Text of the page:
Arts Ballet Theatre of Florida, under the artistic direction of ballet master and choreographer Vladimir Issaev, is midway through its season’s second program offering, The Nutcracker. With the classic score by Tchaikovsky and choreography by the Russian-born Issaev, the company lifted the veil to a holiday fantasy on Dec. 3 at the Olympic Theater at the Gusman Center; followed by performances on Dec. 9 through 11 at the Aventura Arts and Cultural Center; and continuing with final performances on Dec. 17 and 18 at the Parker Playhouse in Ft. Lauderdale.
Arts Ballet Theatre’s performance on Dec. 10 was a charming affair with classical dancing, visual delights, and moments of sheer fun. Act I opens with the guests arriving at the Stahlbaum’s home for the Christmas celebration. The host family can be seen behind the downstage scrim with maids and children fussing about the great hall while guests and children danced across the proscenium. As noted in the program, parents, friends, and family participated as revelers in the grande fête that included 19th-century ball dances; puppet shows; dancing toys; and the ever-ominous Drosselmeyer performed by Kohhei Kuwana. Many children of various ages and young apprentices in tutelage at Arts Ballet Theatre had a part as mice, soldiers, snowflakes, flowers, toys, and dancers from Arabia, Spain, and China.
A highlight of Act I was the seemingly endless and endearing infestation of the Mouse Army that terrorized Clara performed by Laura Panameno. The soldiers led by the Nutcracker Prince countered with forward marches and even a horseback riding captain, a young dancer wearing a humorous horse rig. There were many surprising effects from confetti explosions, gunfire, snowfall, mists, and the familiar Christmas tree that grows through the ceiling at midnight. The first act closed with the Snow Scene, with soloists DeeDee Rosner and Fan Shi. The second act takes a journey through realms of sugarplums, marzipan, chocolate, tea, and coffee. Soloists Breeana Flannery and Kelvin Rabines danced a regal pax de deux in blue velvet as the corps of flowers in rows of four danced in sylphlike tulle through classic formations and crisscrossing diagonals. Lilian Hill as Sugarplum Fairy and Yhosvani Rodriguez as her Cavalier performed the Grand Pas de Deux with requisite variations including traditional fouetté turns and jetés en manège. A clear audience favorite were the special guest performers, Danil and Denis Osipov, who performed an explosive Russian dance with somersaults, one-handed cart wheels and the fever-pitch kicks of the Cossack’s dance.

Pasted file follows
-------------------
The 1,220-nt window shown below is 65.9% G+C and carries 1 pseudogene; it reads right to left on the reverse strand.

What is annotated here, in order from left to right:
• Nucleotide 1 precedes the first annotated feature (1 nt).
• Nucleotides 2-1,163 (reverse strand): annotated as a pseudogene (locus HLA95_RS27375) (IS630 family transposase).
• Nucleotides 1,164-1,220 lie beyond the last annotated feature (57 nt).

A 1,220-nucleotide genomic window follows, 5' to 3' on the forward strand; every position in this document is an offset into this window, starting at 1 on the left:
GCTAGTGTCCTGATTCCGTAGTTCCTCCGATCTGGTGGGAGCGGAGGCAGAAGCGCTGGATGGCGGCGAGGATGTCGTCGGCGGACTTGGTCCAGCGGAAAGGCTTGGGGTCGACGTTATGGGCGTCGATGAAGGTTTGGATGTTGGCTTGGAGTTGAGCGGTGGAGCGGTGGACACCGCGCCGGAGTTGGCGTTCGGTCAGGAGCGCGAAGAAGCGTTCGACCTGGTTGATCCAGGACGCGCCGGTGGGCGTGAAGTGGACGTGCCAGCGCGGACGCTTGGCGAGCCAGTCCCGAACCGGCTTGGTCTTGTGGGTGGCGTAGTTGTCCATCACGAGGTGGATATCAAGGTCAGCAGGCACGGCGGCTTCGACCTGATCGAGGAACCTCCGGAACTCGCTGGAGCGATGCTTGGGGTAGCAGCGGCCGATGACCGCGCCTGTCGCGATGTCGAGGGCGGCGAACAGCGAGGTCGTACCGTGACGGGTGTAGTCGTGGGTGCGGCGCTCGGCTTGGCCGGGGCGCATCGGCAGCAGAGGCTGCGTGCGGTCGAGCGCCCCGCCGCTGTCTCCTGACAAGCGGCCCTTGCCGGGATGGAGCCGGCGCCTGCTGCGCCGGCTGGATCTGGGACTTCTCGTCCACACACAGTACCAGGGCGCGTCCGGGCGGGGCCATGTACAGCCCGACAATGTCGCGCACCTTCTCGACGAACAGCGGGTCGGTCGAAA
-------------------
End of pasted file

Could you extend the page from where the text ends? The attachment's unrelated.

After the holidays, the company will present two more program offerings this season in Broward and Miami-Dade. In March the company performs a revival of their 2009 staging of The Fairy Doll. Originally choreographed to music by Josef Bayer in 1888, the ballet is choreographed by Issaev with costumes by Jorge Gallardo and sets by Elena Bond. Closing the season in May is the Spring Ballet Gala showcasing the talents of the dancers rich in diversity hailing from many countries like Cuba, Australia, Japan, China, Russia, Peru, and the United States. The post-season culminates in a two-week tour of Poland and Russia. Marketing director Rubi Issaev mentioned in her remarks that as part of the collaborative project Route to Human Rights, between Miami Dade College and the International Solidarity for Human Rights, the company was honored in dedication in the latest installment of what will ultimately be 30 pieces of sculpture throughout Miami Dade, each representing one of the articles in the Declaration of Human Rights. Finally, the company will be celebrating its 15th anniversary next season, which will be an opportunity to highlight this classical, multi-national, and multi-generational company of artists.
Arts Ballet Theatre’s “The Nutcracker” will continue Dec. 17 & 18 at the Parker Playhouse, Fort Lauderdale; www.parkerplayhouse. com; www.artsballettheatre.org.
PHOTO: Kaori Fukui and Jun Tanabe dancing the Sugarplum pas de deux; photo by Joey Gluska
This article was first published in the Miami Sun Post